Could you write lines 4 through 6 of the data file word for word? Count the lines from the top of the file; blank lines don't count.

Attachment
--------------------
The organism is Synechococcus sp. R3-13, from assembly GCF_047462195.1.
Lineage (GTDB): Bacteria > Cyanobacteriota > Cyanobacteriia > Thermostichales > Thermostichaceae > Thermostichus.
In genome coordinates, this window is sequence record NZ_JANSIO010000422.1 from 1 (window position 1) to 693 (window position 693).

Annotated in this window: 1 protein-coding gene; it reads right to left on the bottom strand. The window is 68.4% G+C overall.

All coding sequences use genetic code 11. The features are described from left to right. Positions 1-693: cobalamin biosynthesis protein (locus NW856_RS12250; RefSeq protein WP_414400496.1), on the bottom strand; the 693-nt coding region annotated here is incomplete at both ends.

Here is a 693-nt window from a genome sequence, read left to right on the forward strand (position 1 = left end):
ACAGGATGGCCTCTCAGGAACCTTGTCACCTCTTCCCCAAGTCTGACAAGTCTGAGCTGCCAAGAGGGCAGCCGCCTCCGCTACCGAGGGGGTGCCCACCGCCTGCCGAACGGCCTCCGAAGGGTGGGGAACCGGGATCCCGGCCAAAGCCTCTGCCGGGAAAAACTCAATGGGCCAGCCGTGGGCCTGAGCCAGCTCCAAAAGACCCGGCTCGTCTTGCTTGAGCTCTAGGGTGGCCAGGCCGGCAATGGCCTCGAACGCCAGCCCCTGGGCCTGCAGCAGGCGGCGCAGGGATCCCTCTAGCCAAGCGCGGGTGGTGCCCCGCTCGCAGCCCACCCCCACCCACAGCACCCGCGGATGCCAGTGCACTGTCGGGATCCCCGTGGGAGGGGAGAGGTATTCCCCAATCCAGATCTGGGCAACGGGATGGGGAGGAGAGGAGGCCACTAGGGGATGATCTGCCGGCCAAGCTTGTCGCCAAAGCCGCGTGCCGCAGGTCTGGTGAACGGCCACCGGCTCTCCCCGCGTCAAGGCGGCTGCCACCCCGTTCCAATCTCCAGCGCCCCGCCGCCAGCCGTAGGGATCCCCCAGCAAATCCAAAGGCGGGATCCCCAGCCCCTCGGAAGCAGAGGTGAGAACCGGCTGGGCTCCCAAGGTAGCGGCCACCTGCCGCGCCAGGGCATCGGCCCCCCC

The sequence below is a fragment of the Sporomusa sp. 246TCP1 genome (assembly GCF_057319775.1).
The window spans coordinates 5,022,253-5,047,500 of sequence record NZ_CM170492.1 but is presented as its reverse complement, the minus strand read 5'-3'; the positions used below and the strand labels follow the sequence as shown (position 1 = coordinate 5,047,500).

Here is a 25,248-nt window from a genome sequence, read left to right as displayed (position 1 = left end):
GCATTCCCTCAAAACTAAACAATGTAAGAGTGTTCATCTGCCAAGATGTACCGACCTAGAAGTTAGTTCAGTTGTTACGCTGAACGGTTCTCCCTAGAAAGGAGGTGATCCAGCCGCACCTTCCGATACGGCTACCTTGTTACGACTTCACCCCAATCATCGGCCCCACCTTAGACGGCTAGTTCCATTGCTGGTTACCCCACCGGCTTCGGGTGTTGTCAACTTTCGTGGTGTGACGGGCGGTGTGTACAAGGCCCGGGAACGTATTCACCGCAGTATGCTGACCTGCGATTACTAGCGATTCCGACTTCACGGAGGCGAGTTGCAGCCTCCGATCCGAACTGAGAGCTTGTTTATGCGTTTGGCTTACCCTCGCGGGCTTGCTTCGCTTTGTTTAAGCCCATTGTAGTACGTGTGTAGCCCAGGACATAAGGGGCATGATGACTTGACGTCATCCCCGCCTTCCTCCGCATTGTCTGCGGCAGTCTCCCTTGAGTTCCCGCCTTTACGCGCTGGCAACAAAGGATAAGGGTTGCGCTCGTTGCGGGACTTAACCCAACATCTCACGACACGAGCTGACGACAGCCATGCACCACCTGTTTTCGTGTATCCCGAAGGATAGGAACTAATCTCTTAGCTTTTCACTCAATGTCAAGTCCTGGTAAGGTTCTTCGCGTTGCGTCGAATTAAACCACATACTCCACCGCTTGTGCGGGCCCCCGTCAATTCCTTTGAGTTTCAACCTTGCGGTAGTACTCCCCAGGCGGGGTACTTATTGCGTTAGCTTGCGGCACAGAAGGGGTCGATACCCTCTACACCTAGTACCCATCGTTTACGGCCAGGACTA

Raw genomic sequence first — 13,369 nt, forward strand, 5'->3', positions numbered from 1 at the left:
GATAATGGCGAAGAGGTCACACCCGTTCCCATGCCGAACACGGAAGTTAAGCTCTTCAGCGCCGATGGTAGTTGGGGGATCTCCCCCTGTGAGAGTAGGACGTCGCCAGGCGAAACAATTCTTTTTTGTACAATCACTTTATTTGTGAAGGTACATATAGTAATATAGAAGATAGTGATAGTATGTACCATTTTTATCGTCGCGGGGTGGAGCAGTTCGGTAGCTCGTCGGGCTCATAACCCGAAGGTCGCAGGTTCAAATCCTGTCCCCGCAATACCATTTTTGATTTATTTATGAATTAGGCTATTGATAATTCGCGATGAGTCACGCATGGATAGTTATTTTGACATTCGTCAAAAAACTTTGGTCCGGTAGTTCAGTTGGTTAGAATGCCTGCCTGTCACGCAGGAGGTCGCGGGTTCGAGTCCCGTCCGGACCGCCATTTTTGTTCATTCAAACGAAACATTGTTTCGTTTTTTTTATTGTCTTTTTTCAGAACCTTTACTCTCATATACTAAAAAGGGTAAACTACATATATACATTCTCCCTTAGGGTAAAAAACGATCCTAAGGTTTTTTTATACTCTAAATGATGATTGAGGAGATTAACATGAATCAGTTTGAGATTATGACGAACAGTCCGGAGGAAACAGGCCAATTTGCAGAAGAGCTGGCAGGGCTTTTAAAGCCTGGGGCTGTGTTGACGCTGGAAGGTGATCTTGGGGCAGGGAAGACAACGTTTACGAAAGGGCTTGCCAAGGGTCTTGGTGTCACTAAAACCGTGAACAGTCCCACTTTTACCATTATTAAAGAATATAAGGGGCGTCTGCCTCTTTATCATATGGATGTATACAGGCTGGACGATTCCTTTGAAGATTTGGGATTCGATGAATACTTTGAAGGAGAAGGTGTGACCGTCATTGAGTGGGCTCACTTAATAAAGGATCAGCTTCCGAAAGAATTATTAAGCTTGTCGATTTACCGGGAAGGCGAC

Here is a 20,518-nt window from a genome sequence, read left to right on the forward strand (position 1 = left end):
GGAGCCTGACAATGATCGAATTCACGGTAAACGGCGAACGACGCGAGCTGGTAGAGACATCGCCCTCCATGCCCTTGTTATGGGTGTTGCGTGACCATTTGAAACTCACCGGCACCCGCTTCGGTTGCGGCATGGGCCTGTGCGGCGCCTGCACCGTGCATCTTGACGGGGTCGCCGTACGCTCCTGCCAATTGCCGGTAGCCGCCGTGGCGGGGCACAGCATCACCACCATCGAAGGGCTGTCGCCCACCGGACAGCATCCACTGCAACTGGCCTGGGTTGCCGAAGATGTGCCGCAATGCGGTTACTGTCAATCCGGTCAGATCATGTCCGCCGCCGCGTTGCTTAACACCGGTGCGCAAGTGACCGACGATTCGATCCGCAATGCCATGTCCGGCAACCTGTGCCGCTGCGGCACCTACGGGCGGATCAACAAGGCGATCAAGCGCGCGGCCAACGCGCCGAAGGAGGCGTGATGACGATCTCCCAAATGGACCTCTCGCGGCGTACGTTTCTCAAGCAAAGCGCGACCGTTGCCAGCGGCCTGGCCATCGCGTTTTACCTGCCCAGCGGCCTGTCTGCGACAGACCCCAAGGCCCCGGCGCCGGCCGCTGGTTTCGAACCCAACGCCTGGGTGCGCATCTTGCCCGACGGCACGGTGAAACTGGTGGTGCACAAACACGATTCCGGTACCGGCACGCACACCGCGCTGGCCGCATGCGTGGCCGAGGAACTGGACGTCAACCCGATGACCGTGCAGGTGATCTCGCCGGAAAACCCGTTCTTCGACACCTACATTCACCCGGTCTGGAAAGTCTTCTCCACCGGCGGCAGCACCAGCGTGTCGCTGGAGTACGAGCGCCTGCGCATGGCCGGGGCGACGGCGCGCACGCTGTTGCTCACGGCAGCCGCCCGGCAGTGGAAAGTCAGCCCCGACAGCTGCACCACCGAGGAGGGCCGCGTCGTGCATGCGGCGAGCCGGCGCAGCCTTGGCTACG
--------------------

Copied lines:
Annotated in this window: 1 protein-coding gene; it reads right to left on the bottom strand. The window is 68.4% G+C overall.

All coding sequences use genetic code 11. The features are described from left to right. Positions 1-693: cobalamin biosynthesis protein (locus NW856_RS12250; RefSeq protein WP_414400496.1), on the bottom strand; the 693-nt coding region annotated here is incomplete at both ends.

Here is a 693-nt window from a genome sequence, read left to right on the forward strand (position 1 = left end):